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Kiavash Movahedi

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Kiavash Movahedi

Brain and Systems Immunology Lab, Brussels Center for Immunology, Vrije Universiteit Brussel (Belgium) • Prof. Kiavash Movahedi is a full-time professor at the VUB, where he heads the Brain and Systems Immunology lab associated with the Brussels Center for Immunology. The Movahedi lab focuses on brain immunology and aims to understand how neuro-immune crosstalk shapes the healthy and diseased brain. The lab works on developing immune-centric therapies for neurodegenerative disorders and cancer and has a particular interested in brain macrophages, like microglia. In this regard, Prof. Movahedi was recently awarded an ERC consolidator grant focused on microglia engineering and replacement strategies as a new treatment paradigm for brain disease. Prof. Movahedi graduated as a bioengineer and obtained his PhD in bioscience engineering at the University of Brussels in 2010, supported by an aspirant fellowship from FWO. As an Alexander von Humboldt fellow, he then undertook postdoctoral training at the Max Planck Institute of Biophysics in Germany. In 2015, he returned to Belgium and started his independent research unit at the VUB. In 2020, he became a Collen-Francqui research professor at the Brussels Health Campus.
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Stephanie Schorge

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Stephanie Schorge

University College London, London (UK) • Stephanie Schorge has a long standing interest in how changes in ion channels contribute to development and potential treatments of neurological disorders. Her background in molecular biology and biophysics has recently enabled her to work with collaborators at UCL to develop a portfolio of gene therapy tools designed to modify neuronal excitability which are now progressing (slowly) towards first in human clinical trials. Stephanie completed her PhD at Brown University in the United States, and immediately moved to UCL in the UK, where she has been ever since. She has worked across multiple departments including the Institute of Neurology, the School of Pharmacy, and is now head of the Department of Neuroscience, Physiology and Pharmacology.
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Giorgio Seano

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Giorgio Seano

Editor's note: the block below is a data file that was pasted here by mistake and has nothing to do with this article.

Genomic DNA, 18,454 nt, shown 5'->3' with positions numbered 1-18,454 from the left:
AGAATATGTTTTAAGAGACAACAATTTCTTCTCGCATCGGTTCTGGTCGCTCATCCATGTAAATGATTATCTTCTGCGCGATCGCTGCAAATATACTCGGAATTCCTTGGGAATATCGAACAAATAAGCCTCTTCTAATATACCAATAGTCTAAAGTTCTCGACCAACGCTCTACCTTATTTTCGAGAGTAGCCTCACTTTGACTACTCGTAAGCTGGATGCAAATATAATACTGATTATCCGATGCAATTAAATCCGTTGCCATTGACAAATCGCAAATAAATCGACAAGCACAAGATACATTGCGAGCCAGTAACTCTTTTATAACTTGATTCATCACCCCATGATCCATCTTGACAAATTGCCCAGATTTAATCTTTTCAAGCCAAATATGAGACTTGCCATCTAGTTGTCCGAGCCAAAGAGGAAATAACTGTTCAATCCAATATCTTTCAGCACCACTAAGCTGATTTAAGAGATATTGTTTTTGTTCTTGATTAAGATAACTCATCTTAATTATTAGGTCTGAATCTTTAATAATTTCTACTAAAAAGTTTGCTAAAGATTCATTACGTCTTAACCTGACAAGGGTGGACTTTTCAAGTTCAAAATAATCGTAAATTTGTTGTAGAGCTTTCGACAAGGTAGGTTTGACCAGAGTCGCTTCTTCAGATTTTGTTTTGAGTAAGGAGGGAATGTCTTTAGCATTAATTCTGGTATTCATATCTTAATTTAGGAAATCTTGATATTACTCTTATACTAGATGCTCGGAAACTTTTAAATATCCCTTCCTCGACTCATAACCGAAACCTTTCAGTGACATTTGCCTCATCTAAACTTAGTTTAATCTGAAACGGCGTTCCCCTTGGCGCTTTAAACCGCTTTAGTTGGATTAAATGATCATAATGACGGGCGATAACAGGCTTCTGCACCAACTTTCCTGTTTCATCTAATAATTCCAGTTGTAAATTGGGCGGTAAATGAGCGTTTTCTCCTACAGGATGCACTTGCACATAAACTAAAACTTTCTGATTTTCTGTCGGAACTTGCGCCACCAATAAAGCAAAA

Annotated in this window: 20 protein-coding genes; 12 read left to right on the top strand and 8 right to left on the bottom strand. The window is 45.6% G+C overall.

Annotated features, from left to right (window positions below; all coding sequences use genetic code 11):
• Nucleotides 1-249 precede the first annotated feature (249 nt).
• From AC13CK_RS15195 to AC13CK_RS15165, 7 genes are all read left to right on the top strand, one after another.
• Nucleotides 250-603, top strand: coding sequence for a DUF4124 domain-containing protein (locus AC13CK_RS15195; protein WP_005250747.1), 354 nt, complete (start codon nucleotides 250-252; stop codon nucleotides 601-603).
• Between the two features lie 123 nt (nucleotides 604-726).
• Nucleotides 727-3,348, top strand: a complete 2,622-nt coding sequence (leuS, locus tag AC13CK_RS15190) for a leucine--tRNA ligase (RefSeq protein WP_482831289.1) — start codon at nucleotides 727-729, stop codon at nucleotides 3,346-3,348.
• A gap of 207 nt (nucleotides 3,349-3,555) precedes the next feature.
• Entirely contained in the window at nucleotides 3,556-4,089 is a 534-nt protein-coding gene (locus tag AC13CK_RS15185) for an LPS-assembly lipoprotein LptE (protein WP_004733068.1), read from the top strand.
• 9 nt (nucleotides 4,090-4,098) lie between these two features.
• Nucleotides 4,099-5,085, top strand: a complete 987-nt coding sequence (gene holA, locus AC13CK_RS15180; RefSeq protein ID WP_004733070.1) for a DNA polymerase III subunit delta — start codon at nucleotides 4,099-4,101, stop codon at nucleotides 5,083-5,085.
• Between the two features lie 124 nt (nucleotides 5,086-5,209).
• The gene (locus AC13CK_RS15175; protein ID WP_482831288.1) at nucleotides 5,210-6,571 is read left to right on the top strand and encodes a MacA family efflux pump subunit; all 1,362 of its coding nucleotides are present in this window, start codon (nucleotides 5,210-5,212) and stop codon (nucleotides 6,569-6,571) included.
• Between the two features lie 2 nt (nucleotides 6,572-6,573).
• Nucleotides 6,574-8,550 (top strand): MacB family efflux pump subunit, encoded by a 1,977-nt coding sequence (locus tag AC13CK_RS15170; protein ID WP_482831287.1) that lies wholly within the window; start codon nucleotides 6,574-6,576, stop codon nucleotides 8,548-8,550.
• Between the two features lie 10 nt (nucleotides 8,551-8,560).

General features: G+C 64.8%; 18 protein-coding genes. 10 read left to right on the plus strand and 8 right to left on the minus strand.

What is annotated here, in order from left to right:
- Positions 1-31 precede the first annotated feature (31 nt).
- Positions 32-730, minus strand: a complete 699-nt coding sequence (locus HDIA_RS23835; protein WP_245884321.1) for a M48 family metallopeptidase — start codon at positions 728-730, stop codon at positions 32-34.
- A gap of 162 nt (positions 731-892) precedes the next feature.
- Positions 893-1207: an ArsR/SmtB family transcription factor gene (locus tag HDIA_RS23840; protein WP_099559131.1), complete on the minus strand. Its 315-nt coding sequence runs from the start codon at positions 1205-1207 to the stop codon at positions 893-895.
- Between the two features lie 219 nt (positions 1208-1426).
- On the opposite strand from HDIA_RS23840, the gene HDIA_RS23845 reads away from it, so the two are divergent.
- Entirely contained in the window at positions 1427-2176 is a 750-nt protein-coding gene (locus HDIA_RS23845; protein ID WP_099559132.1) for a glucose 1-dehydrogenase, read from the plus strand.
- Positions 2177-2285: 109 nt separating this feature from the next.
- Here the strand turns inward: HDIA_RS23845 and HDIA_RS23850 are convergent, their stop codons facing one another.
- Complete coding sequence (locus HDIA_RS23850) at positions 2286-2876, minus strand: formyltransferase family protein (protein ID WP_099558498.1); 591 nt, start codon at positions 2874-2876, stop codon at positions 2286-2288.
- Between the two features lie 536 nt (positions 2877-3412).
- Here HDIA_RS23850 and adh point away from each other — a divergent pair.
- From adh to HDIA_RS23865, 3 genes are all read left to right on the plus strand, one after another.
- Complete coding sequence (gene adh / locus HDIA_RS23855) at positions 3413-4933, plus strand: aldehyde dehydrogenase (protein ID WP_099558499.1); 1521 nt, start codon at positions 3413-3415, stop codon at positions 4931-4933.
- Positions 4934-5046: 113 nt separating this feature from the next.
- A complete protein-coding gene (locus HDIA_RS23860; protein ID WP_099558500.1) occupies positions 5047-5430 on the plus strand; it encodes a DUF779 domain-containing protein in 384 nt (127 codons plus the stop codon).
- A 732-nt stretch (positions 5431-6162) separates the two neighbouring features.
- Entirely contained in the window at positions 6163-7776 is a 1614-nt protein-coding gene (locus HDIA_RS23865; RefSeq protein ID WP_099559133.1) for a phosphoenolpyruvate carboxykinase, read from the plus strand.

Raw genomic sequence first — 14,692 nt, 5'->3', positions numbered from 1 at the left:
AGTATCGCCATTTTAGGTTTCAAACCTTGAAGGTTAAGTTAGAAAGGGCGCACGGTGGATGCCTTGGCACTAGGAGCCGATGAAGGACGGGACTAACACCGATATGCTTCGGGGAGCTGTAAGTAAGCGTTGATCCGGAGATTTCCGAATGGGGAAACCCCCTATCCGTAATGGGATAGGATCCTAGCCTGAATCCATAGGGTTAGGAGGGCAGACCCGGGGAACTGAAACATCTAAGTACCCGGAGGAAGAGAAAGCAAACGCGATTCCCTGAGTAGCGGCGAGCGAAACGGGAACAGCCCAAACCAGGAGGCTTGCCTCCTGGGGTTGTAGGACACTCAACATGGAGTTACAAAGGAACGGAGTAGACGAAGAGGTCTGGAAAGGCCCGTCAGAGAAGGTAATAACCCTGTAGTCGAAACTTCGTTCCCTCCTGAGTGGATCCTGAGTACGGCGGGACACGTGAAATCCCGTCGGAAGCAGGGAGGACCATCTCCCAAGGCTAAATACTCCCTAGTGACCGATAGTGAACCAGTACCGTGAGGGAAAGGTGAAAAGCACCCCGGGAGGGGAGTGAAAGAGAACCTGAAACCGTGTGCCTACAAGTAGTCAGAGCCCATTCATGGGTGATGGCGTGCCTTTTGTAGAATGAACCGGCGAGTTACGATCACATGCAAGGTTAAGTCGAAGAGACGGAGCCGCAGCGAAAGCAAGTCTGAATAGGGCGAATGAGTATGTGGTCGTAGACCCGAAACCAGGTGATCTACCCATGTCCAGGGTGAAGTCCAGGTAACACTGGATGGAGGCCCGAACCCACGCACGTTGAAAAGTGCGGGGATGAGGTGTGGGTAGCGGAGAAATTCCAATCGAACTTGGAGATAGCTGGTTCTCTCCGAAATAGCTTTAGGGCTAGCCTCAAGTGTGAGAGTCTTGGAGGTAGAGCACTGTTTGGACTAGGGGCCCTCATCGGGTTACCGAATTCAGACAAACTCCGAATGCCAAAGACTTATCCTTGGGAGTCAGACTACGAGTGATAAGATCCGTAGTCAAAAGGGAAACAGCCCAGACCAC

Institut Curie, CNRS, Paris-Orsay (France) • Dr. Giorgio Seano is currently the Head of the Tumor Microenvironment Lab at Institut Curie Research Center, Orsay-Paris (France). His scientific interests include cell plasticity, resistance mechanisms, tumor angiogenesis, vessel co-option, and the tumor microenvironment. He has published on top-tier journals such as Science, Cancer Cell, Nature Cell Biology, Nature Biomedical Engineering, Blood, Journal of National Cancer Institute, and Cancer Research. He received his PhD in “Complex Systems in Life Science” in 2010 from the University of Turin, Italy. During his PhD training and postdoctoral period in Italy, he (a) investigated tumor angiogenesis and integrins, (b) provided the first evidence of a new sub-cellular structure, the endothelial podosome rosette, which controls blood vessel branching during sprouting angiogenesis, and (c) developed the first ex vivo human knockdown angiogenesis assay. In 2012, he joined the laboratory of Dr. Rakesh K. Jain in Harvard Medical School (Boston) and focused his research on tumor microenvironment, brain tumors and intravital microscopy. Specifically, he investigated (a) physical forces from brain tumors and their effects on neurovascular functions and (b) vessel co-option in glioblastoma. Since 2018, Dr. Seano has led his own research group at the Institut Curie, Orsay-Paris. With prestigious grants from the European Research Council, Institut National du Cancer, Fondation ARC, and CNRS, he investigates how glioblastoma cell plasticity and the surrounding microenvironment respond to conventional therapies (radiotherapy, chemotherapy, and surgical resection), paving the way for improved treatment strategies.